The Work

February 11, 2009 5:35 PM

Hogan, Jenner Defend "Freakonomics" Authors in Defamation Case

Posted by Zach Lowe

The Am Law Daily was fascinated by the conclusion in Freakonomics that the huge drop in crime in the 1990s could be attributed to the legalization of abortion in Roe v. Wade. But there's a single paragraph in that discussion in which the book's co-author, Steven Levitt, an economist at the University of Chicago, discusses the possibility that laws allowing people to carry concealed weapons might be responsible, in part, for a drop in violent crime. 

The best-known proponent of that argument is a conservative scholar named John R. Lott, now at the University of Maryland, who wrote the book More Guns Less Crime. In Freakonomics, Levitt (and co-author Stephen Dubner) mention the "troubling allegation that Lott actually invented some of the survey data that supported his more-guns/less-crime theory." Levitt then says he has no idea if those allegations are true, but concludes that, "When other scholars have tried to replicate [Lott's] results, they found that right-to-carry laws simply don't bring down crime."

Lott hired Seyfarth Shaw and sued Levitt and the book's publisher, HarperCollins, for defamation. Levitt and Harper hired a team from Hogan & Hartson and Jenner & Block to fight the case, and they won a dismissal at the district level. Lott appealed to the U.S. Court of Appeals for the Seventh Circuit, which on Tuesday affirmed the lower court's dismissal of the case.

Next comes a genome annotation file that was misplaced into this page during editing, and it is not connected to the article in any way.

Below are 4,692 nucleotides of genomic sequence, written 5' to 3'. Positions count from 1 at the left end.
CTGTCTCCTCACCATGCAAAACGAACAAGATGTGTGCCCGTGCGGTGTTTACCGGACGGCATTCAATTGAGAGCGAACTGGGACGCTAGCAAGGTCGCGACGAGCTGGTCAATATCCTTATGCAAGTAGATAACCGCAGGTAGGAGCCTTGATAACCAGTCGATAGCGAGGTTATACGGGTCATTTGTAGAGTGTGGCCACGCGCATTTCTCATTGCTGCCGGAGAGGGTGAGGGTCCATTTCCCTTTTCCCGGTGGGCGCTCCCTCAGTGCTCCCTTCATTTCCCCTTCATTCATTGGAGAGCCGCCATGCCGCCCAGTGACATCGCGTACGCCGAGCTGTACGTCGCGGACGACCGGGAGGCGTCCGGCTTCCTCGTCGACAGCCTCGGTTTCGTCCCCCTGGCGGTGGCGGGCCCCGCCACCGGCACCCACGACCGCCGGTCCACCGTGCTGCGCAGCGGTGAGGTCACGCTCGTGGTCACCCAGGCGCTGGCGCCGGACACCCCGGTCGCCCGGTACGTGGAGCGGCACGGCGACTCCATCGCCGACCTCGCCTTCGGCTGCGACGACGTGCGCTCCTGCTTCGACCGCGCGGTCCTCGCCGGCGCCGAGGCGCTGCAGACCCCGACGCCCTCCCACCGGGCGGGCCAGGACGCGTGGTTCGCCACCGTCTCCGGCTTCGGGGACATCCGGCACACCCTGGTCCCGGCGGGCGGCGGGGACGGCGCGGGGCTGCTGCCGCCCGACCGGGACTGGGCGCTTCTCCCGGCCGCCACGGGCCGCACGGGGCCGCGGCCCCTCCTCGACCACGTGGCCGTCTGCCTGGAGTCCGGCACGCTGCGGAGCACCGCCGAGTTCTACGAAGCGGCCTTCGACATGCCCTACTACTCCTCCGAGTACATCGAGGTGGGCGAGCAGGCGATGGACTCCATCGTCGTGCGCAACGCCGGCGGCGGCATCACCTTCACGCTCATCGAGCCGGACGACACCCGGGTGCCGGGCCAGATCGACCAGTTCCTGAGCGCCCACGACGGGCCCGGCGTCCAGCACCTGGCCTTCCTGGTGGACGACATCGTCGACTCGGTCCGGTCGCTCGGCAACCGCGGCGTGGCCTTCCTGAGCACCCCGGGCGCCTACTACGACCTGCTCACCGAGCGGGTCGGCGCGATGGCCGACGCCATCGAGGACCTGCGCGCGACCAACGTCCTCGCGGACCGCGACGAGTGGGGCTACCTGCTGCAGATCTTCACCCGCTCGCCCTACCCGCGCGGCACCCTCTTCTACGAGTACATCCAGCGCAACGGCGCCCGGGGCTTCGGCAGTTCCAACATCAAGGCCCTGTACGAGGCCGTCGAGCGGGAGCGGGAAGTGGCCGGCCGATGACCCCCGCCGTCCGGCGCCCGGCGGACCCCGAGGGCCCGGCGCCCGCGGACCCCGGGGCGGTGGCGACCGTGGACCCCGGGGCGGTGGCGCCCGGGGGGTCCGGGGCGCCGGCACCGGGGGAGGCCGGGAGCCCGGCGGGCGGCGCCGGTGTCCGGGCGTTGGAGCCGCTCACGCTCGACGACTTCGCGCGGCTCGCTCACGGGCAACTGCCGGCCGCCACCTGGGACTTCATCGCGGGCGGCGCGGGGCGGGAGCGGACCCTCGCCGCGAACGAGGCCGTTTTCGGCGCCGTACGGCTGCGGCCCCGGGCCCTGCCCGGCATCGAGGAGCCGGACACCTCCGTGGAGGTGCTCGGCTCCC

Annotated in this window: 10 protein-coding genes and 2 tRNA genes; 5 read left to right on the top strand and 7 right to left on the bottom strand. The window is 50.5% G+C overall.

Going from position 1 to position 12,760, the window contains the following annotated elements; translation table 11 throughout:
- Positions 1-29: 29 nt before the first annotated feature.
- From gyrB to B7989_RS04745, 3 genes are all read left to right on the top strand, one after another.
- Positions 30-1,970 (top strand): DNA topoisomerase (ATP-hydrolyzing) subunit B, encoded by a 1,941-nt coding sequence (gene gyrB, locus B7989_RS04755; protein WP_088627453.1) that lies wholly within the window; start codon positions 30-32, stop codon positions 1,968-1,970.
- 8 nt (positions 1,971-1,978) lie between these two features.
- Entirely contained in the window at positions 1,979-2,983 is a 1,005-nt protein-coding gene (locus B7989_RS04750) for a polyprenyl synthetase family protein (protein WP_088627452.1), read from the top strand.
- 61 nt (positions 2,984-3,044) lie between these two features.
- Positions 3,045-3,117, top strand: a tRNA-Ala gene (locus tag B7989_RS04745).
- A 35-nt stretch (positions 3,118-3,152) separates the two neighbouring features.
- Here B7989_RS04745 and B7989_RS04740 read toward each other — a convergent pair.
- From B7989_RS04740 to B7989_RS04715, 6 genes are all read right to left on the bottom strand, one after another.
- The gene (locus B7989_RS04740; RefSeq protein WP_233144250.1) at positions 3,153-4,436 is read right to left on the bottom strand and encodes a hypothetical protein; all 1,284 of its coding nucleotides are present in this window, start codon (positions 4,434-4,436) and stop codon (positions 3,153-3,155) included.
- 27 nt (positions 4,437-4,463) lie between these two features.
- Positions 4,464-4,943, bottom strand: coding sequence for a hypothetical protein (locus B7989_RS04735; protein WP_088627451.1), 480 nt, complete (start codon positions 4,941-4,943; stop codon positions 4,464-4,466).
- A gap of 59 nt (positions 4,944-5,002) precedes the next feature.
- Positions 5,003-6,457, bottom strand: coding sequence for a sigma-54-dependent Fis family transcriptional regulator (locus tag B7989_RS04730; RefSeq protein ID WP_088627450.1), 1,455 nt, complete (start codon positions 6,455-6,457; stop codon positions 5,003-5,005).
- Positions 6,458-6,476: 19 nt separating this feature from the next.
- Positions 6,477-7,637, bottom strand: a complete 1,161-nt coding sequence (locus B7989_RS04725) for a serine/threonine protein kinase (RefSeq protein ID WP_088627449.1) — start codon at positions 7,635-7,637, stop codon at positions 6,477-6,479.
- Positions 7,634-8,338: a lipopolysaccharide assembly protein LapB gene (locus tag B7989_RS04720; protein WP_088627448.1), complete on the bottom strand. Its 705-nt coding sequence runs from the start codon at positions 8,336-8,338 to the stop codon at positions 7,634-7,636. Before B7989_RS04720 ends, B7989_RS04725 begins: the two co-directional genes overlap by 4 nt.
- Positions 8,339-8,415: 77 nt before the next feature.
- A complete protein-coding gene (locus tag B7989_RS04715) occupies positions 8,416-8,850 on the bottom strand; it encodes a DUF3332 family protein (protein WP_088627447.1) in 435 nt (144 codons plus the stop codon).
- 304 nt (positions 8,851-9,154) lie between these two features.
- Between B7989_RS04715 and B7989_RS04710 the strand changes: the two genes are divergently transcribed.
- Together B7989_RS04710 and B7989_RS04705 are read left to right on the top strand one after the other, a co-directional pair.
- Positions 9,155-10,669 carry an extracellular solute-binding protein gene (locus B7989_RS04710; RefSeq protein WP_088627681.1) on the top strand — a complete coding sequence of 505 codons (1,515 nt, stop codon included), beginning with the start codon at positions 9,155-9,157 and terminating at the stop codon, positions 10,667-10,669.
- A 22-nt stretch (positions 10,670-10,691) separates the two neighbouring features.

The lead attorney on Levitt's side, Slade Metcalf of Hogan, declined to comment, saying HarperCollins prefers its outside counsel to not speak to the press. David Sanders, the lead Jenner attorney on the case, says his firm has a long relationship with HarperCollins but deferred to comment further to Metcalf. 

Lott's argument is interesting. He focused on the word "replicate," a word that, according to Lott, means something very specific in academic circles--that someone uses the same data and methodology as another scholar. By suggesting other scholars had "replicated" his guns study and found different results, Lott alleged, Levitt was implying that Lott must have fudged the numbers somehow--that he was dishonest.

The three-judge panel disagreed, saying Freakonomics was meant for a general audience that wouldn't have interpreted Levitt's writing that way. "After all," Judge Terence Evans wrote, "Freakonomics didn't become a bestseller just by targeting just academics."

Mark Johnson, the lead Seyfarth attorney, was not immediately available for comment. Lott did not immediately respond to e-mail messages seeking comment.

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